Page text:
MONTGOMERY, Ala. (AP) — Alabama lawmakers could decide Friday whether to bring some state oversight to faith-based day cares.
Calling it a critical issue for child safety, advocacy groups urged senators to bring the stalled legislation up for a vote on the session’s final day.
“What we want today is an up or down vote on this piece of legislation that will protect the lives of children,” Melanie R. Bridgeforth, executive director of VOICES for Alabama’s Children.
Alabama’s number of unlicensed facilities has swelled as more day cares claim to be related to a church, to take advantage of a longstanding law exempting faith-based day cares from state licensure and regulations such as maximum child-to-worker ratios.
About half of the state’s day cares are uninspected, according to the Department of Human Resources. Alabama has 998 licensed centers and 943 exempt centers.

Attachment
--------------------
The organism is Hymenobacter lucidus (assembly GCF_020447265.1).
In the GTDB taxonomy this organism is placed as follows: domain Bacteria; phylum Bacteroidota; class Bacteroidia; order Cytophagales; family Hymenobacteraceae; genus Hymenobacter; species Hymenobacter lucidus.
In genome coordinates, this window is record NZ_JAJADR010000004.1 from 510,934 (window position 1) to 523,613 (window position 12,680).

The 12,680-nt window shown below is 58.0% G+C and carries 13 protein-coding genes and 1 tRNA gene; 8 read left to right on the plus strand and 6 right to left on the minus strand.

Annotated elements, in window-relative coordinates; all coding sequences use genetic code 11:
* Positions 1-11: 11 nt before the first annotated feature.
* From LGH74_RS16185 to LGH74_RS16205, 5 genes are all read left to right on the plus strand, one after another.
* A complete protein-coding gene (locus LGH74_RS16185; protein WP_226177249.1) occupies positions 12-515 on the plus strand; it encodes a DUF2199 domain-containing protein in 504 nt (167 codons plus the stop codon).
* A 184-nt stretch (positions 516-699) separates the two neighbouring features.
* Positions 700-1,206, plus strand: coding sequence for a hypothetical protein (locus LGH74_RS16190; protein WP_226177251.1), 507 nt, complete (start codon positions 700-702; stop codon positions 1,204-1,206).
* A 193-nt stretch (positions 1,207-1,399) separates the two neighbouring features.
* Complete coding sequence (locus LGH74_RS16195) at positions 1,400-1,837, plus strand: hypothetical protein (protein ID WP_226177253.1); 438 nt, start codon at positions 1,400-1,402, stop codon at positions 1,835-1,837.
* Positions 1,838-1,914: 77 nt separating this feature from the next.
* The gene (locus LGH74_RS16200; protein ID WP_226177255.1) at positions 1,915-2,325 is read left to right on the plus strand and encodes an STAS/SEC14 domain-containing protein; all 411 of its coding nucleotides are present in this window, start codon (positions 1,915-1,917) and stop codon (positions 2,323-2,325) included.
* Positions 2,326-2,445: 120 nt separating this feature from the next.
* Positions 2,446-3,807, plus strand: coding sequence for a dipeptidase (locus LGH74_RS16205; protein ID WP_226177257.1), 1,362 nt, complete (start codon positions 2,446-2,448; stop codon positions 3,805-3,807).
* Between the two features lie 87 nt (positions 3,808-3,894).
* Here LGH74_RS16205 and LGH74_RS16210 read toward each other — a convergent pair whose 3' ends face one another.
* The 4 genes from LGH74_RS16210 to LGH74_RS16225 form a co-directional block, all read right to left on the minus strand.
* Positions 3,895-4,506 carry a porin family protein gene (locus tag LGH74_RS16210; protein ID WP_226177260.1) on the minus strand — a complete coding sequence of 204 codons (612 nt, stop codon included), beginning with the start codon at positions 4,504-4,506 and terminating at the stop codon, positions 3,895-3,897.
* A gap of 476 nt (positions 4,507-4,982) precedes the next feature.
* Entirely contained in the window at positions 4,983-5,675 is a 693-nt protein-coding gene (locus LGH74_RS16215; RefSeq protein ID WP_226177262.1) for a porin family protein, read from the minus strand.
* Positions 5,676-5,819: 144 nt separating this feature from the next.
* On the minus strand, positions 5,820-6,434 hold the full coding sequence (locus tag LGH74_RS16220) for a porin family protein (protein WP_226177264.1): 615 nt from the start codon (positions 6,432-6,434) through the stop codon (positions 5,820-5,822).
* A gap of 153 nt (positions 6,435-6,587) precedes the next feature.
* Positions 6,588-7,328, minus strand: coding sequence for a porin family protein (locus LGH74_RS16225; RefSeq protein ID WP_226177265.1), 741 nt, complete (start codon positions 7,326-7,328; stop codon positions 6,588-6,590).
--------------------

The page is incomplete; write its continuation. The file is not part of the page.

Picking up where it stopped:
“We are looking at, by 2025, at having 75 percent of childcare in this state unregulated, uninspected. No other industry allows that. We even require tattoo parlors to be licensed for safety. This is the care of our most valuable resource,” Bridgeforth said.
Eighty-six children fell sick at an exempt Montgomery day care in 2015 after eating food that had been left out overnight. The operator of the facility had opened several day cares that came under scrutiny for neglect allegations but was exempt from state licensing because she claimed an affiliation with a church.
The House-passed bill has been stalled in the Alabama Senate since early May.
The proposal would require state licensing of any child care facility taking government subsidies; that’s a concession to some churches that opposed an initial version that would have required licensing of all child care facilities. The bill also would allow a single yearly state inspection of otherwise exempt facilities.
At least one senator has voiced skepticism about the bill, which could doom the legislation if it ends up on a calendar with limited debate. Sen. Larry Stutts, R-Tuscumbia, said in committee that he wanted to see data showing whether or not licensed centers are any better.